The submission date has now passed for the gig story raffle for the Upton bass pickup, and we’ve gotten a bunch of great gig stories as a result! I’ll put the remaining ones out this week and announce a winner (picked randomly from the stories entered) at the end of the week. This is the first of many Upton pickup raffles, so if you missed the entry date for the last one you can hop on board for next month’s raffle (not gig stories next month… I’ll let you know the new raffle topic soon).
First off, just quickly, I have written a little free e-book titled,
“marketers stage fright/ and how avoid it.” While it’s really
designed for people in the marketing world, I am finding that people
in the performance world are enjoying it even more as it is a
pragmatic look at the elements of stage fright. It’s free,
downloadable through my web site at justinlocke.com/msf.pdf.
Also, I’m on a free e-book binge here, I did up a tiny little abridged
version of Real Men Don’t Rehearse. It has maybe three stories in it
. . . Justinlocke.com/rmdrx.pdf.
And now for Justin’s story:
The Battle on the Ice
I started “gigging” in Boston at the tender age of nineteen and a
half. Back then there was just enough freelance work in town to
support three bass players, and one of them, none other than now
Maestro Richard Fletcher, got an unexpected offer to take a conducting
class in New York City. So the contractor needed someone quick,
called my teacher, the phone rang, and the rest is history, as told in
Real Men Don’t Rehearse. ’Tis the stuff breaks are made of.
Anyway, going so abruptly from student to professional mode, I did not
own a car the first three years I was freelancing in Boston.
Amazingly, I pulled this off… there was plenty of public
transportation, and for out-of-town gigs, I just bummed rides from
anyone and everyone. Most folks were happy to have someone willing to
pay half the gas.
Anyway, one disgustingly cold February night, I was scheduled to play
the Brahms Requiem with some choral society up in Concord, New
Hampshire. The conductor lived in Lexington, Massachusetts. So to
get to the gig, I talked somebody into giving me a ride with my bass
out to Lexington, where I was to have dinner with this conductor and
her family, and then hop a ride with her up to the gig, which was two
hours north. Free food, free ride . . beautiful.
So I arrived at this beautifully appointed Lexington home. I left my
bass in the hallway, and their teenage daughter dutifully picked up my
suit carrier (which contained both my tuxedo and my black dress
shoes), and hung it up in the closet. (This is where you start
hearing the low strings tremulo-ing in the back.)
So we have a lovely dinner, and then we realize we’re very much behind
in the schedule, as we have to make a two-hour drive in the freezing
cold to get up to Concord New Hampshire for this gig at eight o’clock.
So were driving up route 93, happy as clams, when it suddenly dawns on
me that, while I certainly packed my bass in this woman’s station
wagon, my tuxedo and my dress shoes are still happily hanging in a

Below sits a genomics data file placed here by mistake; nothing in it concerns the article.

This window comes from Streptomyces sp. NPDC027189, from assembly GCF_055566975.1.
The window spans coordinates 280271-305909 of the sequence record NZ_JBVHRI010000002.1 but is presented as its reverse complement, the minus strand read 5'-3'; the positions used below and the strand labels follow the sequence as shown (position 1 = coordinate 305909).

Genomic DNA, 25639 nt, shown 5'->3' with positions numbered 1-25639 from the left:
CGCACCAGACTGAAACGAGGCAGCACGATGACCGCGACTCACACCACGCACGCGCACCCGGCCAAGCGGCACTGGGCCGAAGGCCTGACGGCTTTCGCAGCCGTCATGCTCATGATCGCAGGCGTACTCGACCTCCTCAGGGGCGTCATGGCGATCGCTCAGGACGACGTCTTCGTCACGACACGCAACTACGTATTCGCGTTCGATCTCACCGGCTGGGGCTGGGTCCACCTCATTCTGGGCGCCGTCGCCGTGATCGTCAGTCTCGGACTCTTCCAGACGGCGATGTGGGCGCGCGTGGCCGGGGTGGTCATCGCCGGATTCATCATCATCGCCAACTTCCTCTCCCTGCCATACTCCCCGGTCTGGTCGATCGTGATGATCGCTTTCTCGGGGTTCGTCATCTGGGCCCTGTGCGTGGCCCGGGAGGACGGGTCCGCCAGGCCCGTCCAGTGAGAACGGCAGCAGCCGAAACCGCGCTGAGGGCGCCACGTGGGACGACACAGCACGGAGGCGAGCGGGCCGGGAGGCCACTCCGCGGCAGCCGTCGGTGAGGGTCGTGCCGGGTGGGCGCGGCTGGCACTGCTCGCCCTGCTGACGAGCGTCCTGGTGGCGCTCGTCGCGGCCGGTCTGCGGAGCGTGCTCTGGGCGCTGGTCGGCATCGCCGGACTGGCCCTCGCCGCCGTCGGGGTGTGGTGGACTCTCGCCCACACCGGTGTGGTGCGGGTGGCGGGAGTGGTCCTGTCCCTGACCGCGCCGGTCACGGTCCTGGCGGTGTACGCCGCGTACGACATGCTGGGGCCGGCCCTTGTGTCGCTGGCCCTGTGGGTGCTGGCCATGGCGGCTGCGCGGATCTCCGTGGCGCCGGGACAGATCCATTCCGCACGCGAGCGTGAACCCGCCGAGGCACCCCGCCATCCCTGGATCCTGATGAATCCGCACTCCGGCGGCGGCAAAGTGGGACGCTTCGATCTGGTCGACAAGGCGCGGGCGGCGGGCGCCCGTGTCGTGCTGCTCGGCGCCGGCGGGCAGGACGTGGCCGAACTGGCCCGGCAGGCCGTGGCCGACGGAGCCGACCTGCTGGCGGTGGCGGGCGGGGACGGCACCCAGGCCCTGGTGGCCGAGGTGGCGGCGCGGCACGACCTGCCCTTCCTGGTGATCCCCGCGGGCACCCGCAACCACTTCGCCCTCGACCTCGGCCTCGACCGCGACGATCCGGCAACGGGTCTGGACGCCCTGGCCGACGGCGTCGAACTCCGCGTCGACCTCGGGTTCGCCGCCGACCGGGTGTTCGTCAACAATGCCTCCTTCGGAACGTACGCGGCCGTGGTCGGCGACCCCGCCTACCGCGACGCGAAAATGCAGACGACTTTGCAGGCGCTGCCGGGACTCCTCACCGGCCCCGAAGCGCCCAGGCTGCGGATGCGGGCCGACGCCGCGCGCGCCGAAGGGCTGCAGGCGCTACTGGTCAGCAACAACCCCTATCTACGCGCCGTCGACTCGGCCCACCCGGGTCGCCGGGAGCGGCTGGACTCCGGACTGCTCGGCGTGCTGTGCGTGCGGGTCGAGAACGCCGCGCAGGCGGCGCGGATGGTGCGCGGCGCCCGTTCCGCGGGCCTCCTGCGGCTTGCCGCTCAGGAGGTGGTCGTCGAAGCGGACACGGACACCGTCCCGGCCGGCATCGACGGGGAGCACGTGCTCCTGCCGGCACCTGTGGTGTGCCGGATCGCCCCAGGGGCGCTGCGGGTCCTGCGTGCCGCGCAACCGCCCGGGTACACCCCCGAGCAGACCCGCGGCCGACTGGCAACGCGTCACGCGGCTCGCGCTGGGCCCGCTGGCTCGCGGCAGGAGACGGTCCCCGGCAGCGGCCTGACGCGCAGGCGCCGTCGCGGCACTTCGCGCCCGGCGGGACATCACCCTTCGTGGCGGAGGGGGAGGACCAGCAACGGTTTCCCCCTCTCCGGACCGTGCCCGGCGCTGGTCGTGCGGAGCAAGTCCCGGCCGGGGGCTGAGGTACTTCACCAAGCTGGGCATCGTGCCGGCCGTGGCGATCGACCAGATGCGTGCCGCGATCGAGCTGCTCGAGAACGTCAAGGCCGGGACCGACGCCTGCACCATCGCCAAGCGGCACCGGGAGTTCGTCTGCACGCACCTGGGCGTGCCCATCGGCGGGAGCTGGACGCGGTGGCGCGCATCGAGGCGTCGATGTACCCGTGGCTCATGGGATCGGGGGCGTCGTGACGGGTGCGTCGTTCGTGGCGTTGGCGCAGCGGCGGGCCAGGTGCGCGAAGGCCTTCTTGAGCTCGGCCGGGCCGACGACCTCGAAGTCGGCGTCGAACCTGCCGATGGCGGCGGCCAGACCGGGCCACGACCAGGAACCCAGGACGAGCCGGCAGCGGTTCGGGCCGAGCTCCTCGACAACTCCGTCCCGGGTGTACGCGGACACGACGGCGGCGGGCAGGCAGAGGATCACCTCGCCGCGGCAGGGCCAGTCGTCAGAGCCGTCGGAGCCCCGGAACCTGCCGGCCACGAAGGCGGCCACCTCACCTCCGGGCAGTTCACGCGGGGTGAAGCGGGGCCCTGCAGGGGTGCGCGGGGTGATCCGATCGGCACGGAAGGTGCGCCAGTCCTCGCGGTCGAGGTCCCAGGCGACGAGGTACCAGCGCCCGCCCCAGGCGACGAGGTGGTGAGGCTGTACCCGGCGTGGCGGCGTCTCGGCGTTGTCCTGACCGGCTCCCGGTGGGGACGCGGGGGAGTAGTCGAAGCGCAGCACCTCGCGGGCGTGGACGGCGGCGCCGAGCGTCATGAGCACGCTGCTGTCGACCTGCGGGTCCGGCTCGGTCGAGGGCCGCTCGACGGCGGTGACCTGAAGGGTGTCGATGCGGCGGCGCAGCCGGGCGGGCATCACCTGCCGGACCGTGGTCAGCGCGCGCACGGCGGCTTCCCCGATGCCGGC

nice warm closet in Lexington. There was no turning back, we had been
in the car an hour or more.
Now this may be hard for your younger readers to comprehend, but this
all happened way back when, before the advent of cellphone technology.
So absolutely no “problem solving” could occur until we got to the
gig. Bear in mind, the outfit I was wearing was my then standard
casual wardrobe . . . And it was not exactly what you might call
“sartorially resplendent.” I think I was wearing a ripped pair of
blue jeans, a yellow polo shirt and a faded gray sweatshirt. oh– and
Adidas sneakers– you know, bright white with black stripes. Not
exactly formal attire.
Well, we arrive in Concord New Hampshire with very little time to
spare. After a quick discussion, one of the local ladies in the
chorus called her husband, and he brought down to the gig a dark blue,
broad pinstripe, suit. There’s maybe 10 minutes till downbeat. It
was a bit of a snug fit all around, and the lapels were so wide you
could have driven a truck over them. But it was better than nothing.
And I had to do SOMETHING, as I was the only bass in the orchestra.
One small problem though,… this guy didn’t have a spare pair of
dress shoes. Well as luck would have it, in this concert’s
configuration, it was in a cinderblock high school auditorium. The
orchestra was down in the pit, with the chorus up on stage. So
thankfully my my unshod socked feet were out of view of the audience.
But . . . the floor of this pit, and I will never forget it, was
unfinished, plain old, concrete. It being February in mid-New
Hampshire, I would estimate the average temperature of that concrete
floor to be approximately 38 degrees. And I stood on that ice sheet
concrete floor with my slightly damp black socks for that entire gig.
Talk about getting cold feet.
I admit, this comes nowhere near Jason’s expressway flaming car story
(does any story match that one? I doubt it), but in terms of pure
angst, embarrassment, and long-drawn-out inescapable physical
suffering while cranking out the notes, it was one of the worst gigs I
ever played in my life.
How we suffer for our art.